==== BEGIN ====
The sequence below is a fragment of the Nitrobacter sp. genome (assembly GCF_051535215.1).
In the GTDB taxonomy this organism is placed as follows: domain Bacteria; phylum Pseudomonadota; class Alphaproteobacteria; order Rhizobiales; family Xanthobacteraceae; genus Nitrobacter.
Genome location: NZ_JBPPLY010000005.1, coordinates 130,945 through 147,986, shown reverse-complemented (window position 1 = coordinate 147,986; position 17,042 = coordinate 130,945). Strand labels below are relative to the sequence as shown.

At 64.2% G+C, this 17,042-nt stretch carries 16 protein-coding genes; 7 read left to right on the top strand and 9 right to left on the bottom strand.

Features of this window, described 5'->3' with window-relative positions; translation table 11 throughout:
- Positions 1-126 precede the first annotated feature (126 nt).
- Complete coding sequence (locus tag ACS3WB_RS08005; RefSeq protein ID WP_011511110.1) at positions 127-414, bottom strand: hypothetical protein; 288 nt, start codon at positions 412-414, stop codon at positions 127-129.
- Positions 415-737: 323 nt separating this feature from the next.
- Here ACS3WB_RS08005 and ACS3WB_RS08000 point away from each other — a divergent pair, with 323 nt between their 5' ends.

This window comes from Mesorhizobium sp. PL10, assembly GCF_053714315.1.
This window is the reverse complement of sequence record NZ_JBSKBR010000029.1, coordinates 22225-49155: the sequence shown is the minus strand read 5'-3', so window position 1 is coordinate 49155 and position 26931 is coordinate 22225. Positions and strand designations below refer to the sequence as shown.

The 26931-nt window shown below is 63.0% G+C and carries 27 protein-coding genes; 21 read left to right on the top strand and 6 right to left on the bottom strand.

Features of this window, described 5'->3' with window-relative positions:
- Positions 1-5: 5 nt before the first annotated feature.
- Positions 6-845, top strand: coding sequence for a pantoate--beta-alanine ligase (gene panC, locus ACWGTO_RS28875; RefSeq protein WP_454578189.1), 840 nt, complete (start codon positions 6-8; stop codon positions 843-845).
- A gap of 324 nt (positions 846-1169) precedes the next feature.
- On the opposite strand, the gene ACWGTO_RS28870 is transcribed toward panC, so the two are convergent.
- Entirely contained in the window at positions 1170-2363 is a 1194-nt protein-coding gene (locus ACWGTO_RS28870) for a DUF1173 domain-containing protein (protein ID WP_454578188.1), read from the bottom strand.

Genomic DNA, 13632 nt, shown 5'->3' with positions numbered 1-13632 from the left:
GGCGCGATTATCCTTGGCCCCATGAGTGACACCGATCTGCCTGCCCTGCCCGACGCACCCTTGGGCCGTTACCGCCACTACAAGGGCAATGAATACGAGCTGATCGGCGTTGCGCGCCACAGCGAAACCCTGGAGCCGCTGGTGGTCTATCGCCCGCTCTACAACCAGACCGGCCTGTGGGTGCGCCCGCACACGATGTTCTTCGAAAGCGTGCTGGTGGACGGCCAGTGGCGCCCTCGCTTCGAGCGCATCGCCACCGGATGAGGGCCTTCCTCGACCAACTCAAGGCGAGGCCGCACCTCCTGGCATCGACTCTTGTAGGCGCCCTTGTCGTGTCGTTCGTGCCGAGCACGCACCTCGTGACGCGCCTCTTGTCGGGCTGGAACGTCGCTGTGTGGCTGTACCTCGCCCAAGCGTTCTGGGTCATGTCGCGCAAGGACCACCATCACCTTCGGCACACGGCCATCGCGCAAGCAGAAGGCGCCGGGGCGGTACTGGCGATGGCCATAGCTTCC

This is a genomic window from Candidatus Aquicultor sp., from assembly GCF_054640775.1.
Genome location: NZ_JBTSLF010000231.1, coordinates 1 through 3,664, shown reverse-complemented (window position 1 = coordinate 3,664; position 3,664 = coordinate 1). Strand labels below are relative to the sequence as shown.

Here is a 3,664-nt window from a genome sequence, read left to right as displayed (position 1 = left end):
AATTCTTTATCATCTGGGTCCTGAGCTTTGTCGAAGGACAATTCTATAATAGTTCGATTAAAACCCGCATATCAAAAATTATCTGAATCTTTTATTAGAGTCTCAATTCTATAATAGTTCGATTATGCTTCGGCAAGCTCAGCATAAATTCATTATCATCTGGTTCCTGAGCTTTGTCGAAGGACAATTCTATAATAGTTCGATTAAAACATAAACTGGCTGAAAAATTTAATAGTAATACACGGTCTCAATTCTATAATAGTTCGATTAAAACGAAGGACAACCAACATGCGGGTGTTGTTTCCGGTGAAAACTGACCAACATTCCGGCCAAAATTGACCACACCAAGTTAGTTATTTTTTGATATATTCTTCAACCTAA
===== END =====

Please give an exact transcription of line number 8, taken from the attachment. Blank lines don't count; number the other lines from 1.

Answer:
- Positions 415-737: 323 nt separating this feature from the next.